Shape Memory Alloys
How much ‘expansion’ can I expect from SMAs?
SMAs do not operate based on volumetric expansion as in paraffin or wax type actuators. Rather Shape Memory Alloys are able to recover from “deformation” by heating from one state to another. The mode of deformation and subsequent recovery can be in all directions (i.e. tensions, compression, bending, twisting, or any combination thereof). Recoverable strains for binary Nitinol is in the order of 4% where single crystal derivatives can exceed 10%.
Is the recovery of SMAs linear with temperature?
No, unlike bi-metallic actuators or devices which operate based on material CTE (Coefficient of Thermal Expansion) SMAs recovery from one state to another occurs over a narrow temperature range (approximately 10C). This is analogous to water boiling when it gets to 100C (i.e. there is a “state change” which occurs relatively abruptly when the material hits a critical temperature).
How high can you make the actuation temperature of SMA elements?
Titanium Nickel based alloys can generally go up to 100C. Copper based alloys (such as our SCSMA) can go up to 200C.
Does the applied load or stress affect the transition temperature?
Yes, the transition temperature can be raised with load or stress. The value is typically in the order of 1°C/ksi. As an example, an element that has a free recovery transition temperature of 70C will exhibit an In-Situ actuation temperature of 100C if under a load of 30ksi.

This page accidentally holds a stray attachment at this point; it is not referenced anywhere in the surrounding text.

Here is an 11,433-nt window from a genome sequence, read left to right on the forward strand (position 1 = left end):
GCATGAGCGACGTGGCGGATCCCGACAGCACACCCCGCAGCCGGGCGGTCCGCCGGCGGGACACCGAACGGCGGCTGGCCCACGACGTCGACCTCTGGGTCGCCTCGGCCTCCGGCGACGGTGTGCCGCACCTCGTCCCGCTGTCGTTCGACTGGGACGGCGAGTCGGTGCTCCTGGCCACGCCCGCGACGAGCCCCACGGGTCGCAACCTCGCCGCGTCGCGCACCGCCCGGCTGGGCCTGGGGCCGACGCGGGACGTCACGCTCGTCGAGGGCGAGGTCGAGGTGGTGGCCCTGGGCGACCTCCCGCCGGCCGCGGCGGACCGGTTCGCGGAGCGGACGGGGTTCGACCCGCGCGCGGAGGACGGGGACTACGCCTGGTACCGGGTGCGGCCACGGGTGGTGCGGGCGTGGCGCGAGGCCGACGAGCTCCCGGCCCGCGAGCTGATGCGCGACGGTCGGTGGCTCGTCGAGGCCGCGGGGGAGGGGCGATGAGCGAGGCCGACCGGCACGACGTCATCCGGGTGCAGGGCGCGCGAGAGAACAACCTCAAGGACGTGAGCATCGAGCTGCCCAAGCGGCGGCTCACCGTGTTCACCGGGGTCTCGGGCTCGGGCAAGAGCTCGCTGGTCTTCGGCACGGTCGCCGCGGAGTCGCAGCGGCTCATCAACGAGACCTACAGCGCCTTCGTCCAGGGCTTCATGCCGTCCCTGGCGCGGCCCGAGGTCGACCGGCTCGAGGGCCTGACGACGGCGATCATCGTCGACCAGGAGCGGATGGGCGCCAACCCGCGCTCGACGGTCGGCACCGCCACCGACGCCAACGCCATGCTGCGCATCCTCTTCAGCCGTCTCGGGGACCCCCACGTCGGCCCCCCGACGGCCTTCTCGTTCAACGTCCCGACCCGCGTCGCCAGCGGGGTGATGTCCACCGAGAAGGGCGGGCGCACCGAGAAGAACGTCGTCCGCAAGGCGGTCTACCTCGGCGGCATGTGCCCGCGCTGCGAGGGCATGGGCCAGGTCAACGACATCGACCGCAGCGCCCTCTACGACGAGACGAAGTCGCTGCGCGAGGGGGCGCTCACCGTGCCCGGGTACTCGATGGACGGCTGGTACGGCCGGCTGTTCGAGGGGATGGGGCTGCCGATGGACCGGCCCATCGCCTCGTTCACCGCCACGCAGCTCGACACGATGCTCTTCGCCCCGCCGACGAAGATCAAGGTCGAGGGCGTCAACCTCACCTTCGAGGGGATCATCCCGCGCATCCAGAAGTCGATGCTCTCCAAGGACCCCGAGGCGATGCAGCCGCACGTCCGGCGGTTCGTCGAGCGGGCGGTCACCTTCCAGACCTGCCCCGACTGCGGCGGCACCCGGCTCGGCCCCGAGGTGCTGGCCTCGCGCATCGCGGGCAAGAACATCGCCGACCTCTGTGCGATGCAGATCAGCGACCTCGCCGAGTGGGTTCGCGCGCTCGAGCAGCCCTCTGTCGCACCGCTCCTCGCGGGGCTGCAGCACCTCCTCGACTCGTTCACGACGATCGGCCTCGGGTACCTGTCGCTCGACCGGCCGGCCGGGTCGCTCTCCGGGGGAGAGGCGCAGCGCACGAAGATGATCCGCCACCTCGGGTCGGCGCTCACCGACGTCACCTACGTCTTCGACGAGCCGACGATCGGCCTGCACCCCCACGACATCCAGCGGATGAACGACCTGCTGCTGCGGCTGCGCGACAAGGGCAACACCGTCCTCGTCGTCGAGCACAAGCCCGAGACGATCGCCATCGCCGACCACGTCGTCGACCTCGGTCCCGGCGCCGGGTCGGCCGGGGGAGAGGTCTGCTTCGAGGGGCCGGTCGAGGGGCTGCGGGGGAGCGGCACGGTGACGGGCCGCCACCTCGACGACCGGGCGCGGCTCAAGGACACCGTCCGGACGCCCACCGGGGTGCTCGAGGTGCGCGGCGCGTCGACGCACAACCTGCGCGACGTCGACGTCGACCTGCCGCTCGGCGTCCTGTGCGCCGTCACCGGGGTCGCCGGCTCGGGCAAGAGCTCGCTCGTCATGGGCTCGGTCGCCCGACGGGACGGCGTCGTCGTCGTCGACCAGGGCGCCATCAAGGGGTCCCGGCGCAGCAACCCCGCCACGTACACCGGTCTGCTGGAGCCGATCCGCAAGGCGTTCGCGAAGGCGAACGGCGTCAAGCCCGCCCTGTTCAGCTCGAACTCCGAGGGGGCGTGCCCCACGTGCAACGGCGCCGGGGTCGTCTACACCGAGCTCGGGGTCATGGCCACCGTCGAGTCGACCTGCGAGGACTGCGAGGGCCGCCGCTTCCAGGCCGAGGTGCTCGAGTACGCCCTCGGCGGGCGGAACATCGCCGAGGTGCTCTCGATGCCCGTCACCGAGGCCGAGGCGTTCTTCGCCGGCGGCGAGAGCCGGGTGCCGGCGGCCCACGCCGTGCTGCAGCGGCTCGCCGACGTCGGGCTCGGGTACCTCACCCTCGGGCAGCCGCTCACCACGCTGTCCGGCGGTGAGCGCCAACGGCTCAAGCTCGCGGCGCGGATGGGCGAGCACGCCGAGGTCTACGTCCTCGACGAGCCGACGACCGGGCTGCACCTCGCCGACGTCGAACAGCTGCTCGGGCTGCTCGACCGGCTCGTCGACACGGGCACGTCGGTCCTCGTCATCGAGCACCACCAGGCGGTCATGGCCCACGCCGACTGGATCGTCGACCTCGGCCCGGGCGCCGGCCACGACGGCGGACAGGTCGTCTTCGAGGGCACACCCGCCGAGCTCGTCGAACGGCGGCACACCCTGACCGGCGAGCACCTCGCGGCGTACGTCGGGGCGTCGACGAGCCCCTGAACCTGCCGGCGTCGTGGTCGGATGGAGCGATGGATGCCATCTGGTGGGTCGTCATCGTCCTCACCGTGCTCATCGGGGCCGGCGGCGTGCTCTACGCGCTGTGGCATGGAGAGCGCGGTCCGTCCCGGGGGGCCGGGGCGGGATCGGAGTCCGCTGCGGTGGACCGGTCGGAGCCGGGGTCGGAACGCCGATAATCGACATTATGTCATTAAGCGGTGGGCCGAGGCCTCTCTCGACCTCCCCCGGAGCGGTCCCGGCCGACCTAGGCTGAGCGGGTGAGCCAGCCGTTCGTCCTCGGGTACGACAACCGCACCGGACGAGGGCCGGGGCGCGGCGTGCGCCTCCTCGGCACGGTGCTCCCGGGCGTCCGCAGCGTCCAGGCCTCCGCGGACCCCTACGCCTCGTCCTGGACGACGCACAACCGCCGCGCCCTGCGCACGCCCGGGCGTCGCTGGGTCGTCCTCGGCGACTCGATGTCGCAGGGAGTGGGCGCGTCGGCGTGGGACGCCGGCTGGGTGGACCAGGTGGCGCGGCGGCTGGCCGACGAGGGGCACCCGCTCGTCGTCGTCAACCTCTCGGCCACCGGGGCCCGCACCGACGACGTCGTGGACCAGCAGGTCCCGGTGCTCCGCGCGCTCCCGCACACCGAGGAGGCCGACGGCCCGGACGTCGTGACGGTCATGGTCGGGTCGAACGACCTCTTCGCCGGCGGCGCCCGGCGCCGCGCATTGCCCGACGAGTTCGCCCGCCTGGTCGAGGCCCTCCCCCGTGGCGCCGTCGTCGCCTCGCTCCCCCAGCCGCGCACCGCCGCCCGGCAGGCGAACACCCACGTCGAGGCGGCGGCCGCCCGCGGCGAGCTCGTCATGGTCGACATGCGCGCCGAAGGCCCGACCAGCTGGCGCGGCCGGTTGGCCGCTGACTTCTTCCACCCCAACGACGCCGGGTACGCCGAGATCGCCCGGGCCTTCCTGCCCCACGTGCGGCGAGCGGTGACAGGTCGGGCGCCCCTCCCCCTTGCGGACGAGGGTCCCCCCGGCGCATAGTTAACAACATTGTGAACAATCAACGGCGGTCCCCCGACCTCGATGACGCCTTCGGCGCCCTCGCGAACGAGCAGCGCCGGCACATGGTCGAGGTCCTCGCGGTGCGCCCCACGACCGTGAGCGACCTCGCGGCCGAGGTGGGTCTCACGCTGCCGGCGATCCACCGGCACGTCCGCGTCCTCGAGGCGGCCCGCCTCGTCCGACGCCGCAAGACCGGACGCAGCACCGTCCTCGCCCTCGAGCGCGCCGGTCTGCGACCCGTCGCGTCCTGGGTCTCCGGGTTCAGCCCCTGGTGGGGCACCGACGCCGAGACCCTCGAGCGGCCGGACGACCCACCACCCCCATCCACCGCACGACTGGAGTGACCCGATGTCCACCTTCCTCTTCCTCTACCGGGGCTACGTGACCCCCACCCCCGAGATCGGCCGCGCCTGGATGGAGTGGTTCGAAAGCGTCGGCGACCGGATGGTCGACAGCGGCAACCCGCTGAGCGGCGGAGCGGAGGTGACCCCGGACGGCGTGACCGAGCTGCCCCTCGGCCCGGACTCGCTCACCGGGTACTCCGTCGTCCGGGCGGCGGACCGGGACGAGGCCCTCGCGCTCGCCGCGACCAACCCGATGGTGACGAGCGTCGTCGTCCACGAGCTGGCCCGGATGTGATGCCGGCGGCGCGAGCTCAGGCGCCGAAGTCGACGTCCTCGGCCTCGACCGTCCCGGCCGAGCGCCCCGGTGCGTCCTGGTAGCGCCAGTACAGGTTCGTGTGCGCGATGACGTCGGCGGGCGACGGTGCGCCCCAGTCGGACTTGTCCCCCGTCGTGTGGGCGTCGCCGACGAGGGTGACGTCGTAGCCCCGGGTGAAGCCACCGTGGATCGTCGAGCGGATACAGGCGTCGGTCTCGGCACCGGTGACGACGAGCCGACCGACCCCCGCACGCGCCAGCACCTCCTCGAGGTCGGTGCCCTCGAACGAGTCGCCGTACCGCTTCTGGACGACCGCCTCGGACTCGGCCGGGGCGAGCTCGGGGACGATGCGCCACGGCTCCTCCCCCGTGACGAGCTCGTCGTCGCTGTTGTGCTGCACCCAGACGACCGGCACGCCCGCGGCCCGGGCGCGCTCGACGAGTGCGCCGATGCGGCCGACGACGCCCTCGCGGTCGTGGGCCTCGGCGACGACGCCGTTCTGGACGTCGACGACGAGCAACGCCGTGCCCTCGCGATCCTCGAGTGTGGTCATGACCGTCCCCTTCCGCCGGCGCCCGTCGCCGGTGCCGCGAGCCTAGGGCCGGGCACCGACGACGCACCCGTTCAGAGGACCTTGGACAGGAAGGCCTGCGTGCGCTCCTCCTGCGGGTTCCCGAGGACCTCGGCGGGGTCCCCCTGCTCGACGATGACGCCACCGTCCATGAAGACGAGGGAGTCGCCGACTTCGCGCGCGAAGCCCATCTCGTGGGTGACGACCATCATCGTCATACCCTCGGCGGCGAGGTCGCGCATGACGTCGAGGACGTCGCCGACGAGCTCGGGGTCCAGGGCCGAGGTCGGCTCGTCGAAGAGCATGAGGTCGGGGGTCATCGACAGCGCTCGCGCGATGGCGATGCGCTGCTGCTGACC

What is meant by ‘Super-Elasticity?’
Super-Elasticity refers to the ability of Shape Memory Alloys to spring back after exposure to significant deformation. For SCSMAs this can be 9% strain (or more) which is approximately 20 times greater than normal metals.
Is the SMA used to retract the Pin Puller output Pin?
No, the Pin is retracted under the force of a “Compression Spring” made of conventional materials. Rather, the SMA (or TiNi™) is used to release the latch which initiates movement.
Can you raise the resistance of your Pin Pullers (or ERMs) so they can be operated from higher bus voltages (such as 20-70 Vdc) without exceeding your current limit?
Yes, we routinely do this for many applications by simply incorporating an inline resistor which is capable of dissipating the power required. Generally, this is not a problem because the function times are sub-second and therefore result in very little energy (Joules) dissipated.
How does EBAD determine the rated force of the Pin Pullers?
As an example, the TiNi™ P10 Pin Puller provides a minimum force available at the start of the travel which is 10 lbf. The retraction force at the end of travel however may be significantly lower at approximately 5 lbf. This is consistent with the requirements of most applications where the maximum required force is at the start of travel when overcoming static friction.
Are the Pin Pullers vented?
Yes, unless otherwise required, all EBAD’s TiNi™ products are vented for space use.
Does it matter where on the Pin the load is applied?
As with all such applications, it is best to apply the load as close to the supported section (Pin Puller Flange) as possible. However, the quoted specification is based on worst case situations where the load is applied at the end of the Pin forming the greatest moment.
How does EBAD make the Pin Pullers (and ERMs) operate so fast?
The TiNi™ element is “Joule Heated” (i.e. the current is passed directly through it such that it can be heated very quickly).
What establishes the upper maximum temperature of the Pin Puller, ERM, or Frangibolt®?